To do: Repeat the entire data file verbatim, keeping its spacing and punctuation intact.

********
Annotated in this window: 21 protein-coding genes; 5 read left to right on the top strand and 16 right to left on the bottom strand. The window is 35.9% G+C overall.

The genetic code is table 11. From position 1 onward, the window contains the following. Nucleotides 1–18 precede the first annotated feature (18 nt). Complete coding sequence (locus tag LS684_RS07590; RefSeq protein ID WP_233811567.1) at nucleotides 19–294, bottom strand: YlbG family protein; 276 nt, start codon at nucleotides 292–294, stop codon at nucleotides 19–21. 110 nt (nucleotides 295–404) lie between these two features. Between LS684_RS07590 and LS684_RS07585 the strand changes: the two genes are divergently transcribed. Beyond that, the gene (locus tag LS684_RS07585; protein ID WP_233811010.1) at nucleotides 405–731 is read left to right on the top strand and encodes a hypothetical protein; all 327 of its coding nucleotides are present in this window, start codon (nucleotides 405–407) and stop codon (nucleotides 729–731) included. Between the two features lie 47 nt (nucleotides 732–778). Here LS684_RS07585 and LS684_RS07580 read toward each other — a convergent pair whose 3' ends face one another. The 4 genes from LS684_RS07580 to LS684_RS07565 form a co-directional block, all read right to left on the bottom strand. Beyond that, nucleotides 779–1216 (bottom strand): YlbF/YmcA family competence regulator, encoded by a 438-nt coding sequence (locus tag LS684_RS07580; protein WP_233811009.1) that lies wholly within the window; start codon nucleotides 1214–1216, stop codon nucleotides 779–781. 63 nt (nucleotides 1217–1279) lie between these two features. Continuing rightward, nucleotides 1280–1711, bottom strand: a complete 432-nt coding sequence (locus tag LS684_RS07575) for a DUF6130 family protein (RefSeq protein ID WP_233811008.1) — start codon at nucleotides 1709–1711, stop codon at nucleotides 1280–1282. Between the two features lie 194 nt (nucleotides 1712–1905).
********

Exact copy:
Annotated in this window: 21 protein-coding genes; 5 read left to right on the top strand and 16 right to left on the bottom strand. The window is 35.9% G+C overall.

The genetic code is table 11. From position 1 onward, the window contains the following. Nucleotides 1–18 precede the first annotated feature (18 nt). Complete coding sequence (locus tag LS684_RS07590; RefSeq protein ID WP_233811567.1) at nucleotides 19–294, bottom strand: YlbG family protein; 276 nt, start codon at nucleotides 292–294, stop codon at nucleotides 19–21. 110 nt (nucleotides 295–404) lie between these two features. Between LS684_RS07590 and LS684_RS07585 the strand changes: the two genes are divergently transcribed. Beyond that, the gene (locus tag LS684_RS07585; protein ID WP_233811010.1) at nucleotides 405–731 is read left to right on the top strand and encodes a hypothetical protein; all 327 of its coding nucleotides are present in this window, start codon (nucleotides 405–407) and stop codon (nucleotides 729–731) included. Between the two features lie 47 nt (nucleotides 732–778). Here LS684_RS07585 and LS684_RS07580 read toward each other — a convergent pair whose 3' ends face one another. The 4 genes from LS684_RS07580 to LS684_RS07565 form a co-directional block, all read right to left on the bottom strand. Beyond that, nucleotides 779–1216 (bottom strand): YlbF/YmcA family competence regulator, encoded by a 438-nt coding sequence (locus tag LS684_RS07580; protein WP_233811009.1) that lies wholly within the window; start codon nucleotides 1214–1216, stop codon nucleotides 779–781. 63 nt (nucleotides 1217–1279) lie between these two features. Continuing rightward, nucleotides 1280–1711, bottom strand: a complete 432-nt coding sequence (locus tag LS684_RS07575) for a DUF6130 family protein (RefSeq protein ID WP_233811008.1) — start codon at nucleotides 1709–1711, stop codon at nucleotides 1280–1282. Between the two features lie 194 nt (nucleotides 1712–1905).